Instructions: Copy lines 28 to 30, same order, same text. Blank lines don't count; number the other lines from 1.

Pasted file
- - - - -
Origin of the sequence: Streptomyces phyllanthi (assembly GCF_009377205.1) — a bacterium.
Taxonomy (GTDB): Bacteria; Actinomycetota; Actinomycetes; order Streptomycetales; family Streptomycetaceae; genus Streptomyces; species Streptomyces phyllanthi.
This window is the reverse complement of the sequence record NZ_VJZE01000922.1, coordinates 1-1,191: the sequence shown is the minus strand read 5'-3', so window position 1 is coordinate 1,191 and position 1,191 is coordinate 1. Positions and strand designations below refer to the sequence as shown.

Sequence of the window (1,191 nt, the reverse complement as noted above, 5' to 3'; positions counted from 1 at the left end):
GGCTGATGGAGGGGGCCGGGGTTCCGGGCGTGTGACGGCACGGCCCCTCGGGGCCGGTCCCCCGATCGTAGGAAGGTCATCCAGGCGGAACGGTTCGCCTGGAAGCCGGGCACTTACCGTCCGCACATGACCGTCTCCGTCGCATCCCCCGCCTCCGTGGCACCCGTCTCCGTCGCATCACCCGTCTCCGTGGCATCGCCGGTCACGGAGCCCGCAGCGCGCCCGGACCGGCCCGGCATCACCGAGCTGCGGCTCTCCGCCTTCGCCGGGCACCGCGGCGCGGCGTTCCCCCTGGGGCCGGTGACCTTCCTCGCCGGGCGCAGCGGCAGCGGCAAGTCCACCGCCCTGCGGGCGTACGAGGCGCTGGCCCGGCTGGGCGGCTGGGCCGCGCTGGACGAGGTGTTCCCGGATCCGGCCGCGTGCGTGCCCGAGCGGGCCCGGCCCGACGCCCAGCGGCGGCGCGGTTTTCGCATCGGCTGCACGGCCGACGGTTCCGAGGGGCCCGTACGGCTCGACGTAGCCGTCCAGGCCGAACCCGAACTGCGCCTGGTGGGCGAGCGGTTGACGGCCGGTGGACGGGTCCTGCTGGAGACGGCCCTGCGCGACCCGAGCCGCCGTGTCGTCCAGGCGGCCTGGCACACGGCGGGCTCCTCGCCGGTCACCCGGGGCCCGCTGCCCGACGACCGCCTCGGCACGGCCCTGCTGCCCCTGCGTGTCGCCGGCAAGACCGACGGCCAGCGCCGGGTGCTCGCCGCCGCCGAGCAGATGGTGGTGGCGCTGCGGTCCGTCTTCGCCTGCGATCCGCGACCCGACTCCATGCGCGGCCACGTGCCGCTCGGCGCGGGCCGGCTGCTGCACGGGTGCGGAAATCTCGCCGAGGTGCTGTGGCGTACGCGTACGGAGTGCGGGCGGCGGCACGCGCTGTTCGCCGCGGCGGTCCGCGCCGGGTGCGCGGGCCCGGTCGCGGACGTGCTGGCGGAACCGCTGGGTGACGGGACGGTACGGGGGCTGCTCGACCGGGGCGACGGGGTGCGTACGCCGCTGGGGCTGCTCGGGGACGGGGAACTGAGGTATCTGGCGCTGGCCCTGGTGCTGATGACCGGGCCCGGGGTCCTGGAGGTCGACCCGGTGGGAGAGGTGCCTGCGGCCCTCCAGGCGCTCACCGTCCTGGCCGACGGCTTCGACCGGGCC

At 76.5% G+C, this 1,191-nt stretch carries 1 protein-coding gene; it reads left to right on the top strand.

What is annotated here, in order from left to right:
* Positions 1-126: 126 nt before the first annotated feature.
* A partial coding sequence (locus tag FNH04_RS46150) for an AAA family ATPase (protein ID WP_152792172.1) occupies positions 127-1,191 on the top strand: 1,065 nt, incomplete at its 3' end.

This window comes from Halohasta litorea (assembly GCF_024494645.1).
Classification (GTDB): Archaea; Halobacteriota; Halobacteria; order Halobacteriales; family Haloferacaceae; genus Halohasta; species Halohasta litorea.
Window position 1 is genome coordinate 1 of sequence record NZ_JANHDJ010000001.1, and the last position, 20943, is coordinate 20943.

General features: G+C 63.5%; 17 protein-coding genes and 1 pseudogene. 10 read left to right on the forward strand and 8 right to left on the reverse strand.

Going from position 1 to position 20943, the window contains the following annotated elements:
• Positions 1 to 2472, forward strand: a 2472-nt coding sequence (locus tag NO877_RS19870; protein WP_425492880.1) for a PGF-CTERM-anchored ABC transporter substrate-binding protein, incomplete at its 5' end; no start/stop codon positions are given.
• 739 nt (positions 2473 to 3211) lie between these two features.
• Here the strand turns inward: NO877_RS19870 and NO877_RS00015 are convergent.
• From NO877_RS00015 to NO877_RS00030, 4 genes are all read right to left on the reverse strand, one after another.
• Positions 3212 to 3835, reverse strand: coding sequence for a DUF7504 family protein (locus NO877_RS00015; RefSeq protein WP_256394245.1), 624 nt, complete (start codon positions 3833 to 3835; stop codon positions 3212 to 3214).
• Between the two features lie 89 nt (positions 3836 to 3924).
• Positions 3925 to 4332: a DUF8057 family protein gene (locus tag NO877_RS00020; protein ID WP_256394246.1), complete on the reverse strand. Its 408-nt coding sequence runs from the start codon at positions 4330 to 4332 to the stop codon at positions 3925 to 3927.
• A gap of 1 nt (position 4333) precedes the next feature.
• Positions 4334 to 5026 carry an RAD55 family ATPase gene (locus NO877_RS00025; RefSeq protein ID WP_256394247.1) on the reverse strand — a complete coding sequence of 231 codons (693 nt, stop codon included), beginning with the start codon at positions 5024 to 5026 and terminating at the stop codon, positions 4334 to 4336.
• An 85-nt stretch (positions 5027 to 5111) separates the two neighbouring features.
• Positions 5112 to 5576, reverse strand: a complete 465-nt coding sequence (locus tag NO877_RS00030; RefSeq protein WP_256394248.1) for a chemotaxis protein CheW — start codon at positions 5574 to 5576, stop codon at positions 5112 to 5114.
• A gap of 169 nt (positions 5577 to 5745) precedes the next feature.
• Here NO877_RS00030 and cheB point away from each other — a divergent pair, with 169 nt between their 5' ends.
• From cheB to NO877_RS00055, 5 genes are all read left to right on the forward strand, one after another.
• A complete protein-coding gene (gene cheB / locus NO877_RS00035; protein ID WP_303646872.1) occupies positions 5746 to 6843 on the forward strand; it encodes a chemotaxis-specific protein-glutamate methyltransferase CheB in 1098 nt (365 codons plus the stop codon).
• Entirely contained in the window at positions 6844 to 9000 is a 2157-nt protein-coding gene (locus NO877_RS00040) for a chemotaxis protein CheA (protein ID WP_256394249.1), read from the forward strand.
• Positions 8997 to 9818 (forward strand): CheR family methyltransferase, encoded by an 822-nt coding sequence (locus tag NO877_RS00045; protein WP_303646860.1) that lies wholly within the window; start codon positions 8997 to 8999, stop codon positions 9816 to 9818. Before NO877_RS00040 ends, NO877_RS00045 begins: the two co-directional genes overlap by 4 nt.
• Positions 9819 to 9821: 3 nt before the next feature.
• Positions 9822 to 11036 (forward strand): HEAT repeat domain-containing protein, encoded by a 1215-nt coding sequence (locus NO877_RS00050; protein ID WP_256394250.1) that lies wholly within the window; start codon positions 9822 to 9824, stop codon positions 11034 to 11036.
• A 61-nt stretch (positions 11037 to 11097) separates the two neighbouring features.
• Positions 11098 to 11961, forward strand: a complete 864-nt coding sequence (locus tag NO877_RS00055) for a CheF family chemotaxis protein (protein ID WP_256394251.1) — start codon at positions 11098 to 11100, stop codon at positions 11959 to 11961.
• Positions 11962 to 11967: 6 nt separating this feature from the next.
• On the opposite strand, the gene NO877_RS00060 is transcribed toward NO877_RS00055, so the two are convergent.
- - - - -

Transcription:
• From cheB to NO877_RS00055, 5 genes are all read left to right on the forward strand, one after another.
• A complete protein-coding gene (gene cheB / locus NO877_RS00035; protein ID WP_303646872.1) occupies positions 5746 to 6843 on the forward strand; it encodes a chemotaxis-specific protein-glutamate methyltransferase CheB in 1098 nt (365 codons plus the stop codon).
• Entirely contained in the window at positions 6844 to 9000 is a 2157-nt protein-coding gene (locus NO877_RS00040) for a chemotaxis protein CheA (protein ID WP_256394249.1), read from the forward strand.